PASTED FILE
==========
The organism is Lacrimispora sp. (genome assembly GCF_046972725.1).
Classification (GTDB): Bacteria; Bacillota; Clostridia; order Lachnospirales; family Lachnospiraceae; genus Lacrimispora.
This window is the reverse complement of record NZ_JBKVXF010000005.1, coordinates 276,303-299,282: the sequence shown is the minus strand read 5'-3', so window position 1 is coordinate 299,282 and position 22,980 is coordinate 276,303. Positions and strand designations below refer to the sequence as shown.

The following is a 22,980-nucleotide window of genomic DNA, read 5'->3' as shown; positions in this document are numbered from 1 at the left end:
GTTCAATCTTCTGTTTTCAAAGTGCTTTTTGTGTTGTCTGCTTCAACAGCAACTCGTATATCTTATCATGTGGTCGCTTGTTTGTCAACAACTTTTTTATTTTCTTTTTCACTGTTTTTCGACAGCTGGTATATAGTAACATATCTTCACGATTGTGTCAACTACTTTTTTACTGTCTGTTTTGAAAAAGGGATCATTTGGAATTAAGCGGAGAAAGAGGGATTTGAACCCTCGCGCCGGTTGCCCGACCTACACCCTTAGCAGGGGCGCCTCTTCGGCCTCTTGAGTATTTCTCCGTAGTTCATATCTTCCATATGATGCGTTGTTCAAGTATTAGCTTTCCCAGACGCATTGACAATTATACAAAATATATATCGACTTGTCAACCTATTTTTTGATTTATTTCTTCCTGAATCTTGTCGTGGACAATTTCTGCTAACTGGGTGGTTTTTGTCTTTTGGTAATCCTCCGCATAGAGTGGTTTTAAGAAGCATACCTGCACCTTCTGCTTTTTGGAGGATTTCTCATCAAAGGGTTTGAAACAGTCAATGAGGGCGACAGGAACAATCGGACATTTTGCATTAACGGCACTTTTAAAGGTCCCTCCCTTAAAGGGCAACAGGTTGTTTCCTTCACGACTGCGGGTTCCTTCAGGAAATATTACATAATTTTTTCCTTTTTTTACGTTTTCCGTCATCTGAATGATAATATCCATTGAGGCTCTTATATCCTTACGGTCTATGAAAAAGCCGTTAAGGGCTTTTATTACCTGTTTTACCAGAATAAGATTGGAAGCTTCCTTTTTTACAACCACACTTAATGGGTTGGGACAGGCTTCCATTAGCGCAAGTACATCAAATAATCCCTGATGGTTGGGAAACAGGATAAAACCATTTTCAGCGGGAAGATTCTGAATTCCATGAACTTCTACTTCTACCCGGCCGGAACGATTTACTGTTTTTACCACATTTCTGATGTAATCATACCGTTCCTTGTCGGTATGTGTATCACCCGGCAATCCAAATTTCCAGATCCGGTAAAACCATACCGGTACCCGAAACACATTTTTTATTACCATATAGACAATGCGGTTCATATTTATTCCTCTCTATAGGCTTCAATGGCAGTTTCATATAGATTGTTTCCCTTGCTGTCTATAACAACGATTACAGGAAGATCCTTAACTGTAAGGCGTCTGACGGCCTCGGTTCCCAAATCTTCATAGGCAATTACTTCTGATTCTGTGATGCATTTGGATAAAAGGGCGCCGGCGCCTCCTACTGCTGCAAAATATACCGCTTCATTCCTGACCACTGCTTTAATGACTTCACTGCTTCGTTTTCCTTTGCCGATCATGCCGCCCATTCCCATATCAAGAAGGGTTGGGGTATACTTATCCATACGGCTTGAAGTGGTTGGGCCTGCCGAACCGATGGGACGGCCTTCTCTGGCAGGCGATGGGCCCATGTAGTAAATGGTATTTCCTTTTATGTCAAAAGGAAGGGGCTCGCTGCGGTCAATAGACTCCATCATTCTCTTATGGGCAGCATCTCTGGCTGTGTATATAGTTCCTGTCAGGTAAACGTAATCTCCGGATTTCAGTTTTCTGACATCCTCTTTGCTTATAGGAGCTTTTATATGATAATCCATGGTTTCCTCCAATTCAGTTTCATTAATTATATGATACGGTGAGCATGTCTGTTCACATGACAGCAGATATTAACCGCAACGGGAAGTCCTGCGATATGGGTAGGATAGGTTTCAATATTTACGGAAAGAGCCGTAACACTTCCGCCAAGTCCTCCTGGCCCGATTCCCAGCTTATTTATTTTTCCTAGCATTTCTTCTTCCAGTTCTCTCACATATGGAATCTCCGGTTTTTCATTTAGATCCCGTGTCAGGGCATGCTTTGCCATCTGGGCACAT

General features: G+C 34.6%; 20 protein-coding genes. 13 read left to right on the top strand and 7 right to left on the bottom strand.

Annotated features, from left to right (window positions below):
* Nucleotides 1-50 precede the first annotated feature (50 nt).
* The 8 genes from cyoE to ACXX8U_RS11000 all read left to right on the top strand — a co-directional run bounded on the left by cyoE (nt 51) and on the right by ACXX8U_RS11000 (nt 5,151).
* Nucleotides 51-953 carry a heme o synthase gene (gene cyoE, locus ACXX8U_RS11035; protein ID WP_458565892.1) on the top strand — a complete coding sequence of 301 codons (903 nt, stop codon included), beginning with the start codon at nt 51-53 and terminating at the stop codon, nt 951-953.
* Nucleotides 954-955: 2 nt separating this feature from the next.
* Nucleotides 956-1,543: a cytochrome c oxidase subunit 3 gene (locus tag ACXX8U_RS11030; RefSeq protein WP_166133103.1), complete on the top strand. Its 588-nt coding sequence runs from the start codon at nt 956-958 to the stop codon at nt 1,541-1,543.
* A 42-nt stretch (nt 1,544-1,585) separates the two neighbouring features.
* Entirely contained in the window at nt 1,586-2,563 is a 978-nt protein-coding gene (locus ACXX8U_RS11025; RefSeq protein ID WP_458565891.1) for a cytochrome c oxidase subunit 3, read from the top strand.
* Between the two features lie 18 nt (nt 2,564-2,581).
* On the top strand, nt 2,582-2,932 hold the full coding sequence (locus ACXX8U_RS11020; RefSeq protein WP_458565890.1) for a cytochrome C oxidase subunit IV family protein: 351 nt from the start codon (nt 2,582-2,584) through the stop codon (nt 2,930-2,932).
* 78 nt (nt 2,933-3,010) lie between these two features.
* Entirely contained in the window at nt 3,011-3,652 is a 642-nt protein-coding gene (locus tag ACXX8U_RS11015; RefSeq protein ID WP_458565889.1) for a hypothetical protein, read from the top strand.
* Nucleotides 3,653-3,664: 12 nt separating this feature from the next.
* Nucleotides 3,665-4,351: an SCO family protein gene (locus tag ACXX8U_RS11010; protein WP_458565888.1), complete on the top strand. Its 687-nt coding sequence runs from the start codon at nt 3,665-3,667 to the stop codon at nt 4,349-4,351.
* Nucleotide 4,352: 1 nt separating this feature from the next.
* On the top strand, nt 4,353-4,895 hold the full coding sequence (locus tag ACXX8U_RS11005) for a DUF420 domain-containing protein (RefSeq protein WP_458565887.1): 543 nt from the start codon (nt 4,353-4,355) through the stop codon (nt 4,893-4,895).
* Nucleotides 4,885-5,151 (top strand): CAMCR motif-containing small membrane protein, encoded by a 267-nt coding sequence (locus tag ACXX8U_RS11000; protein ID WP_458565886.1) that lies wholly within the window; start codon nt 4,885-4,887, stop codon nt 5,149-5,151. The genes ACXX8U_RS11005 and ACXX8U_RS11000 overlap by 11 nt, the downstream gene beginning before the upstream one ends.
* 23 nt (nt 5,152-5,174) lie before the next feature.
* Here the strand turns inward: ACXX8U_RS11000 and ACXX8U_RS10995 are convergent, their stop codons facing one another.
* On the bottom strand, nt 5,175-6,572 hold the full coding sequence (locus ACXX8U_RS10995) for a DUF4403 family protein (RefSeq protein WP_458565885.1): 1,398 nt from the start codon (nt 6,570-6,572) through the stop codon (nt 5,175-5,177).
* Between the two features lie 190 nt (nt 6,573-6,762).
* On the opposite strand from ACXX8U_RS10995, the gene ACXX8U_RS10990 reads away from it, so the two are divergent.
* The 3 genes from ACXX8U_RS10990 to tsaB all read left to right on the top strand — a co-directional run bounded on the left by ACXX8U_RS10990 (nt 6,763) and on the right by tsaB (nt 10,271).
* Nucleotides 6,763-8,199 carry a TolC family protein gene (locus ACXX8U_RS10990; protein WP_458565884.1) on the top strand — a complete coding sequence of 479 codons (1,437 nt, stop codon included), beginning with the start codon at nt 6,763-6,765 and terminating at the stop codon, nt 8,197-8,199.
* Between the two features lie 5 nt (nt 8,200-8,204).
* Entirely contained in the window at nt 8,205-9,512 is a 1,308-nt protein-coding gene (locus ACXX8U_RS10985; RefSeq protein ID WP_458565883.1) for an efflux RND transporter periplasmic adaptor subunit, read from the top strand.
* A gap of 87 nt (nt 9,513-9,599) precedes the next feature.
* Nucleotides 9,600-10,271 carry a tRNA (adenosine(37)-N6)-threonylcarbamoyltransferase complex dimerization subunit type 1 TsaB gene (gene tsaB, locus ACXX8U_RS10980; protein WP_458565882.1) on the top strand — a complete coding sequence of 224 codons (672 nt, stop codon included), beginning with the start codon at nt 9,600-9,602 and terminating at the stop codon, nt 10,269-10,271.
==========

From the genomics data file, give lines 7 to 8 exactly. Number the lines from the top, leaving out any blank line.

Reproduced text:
Annotated features, from left to right (window positions below):
* Nucleotides 1-50 precede the first annotated feature (50 nt).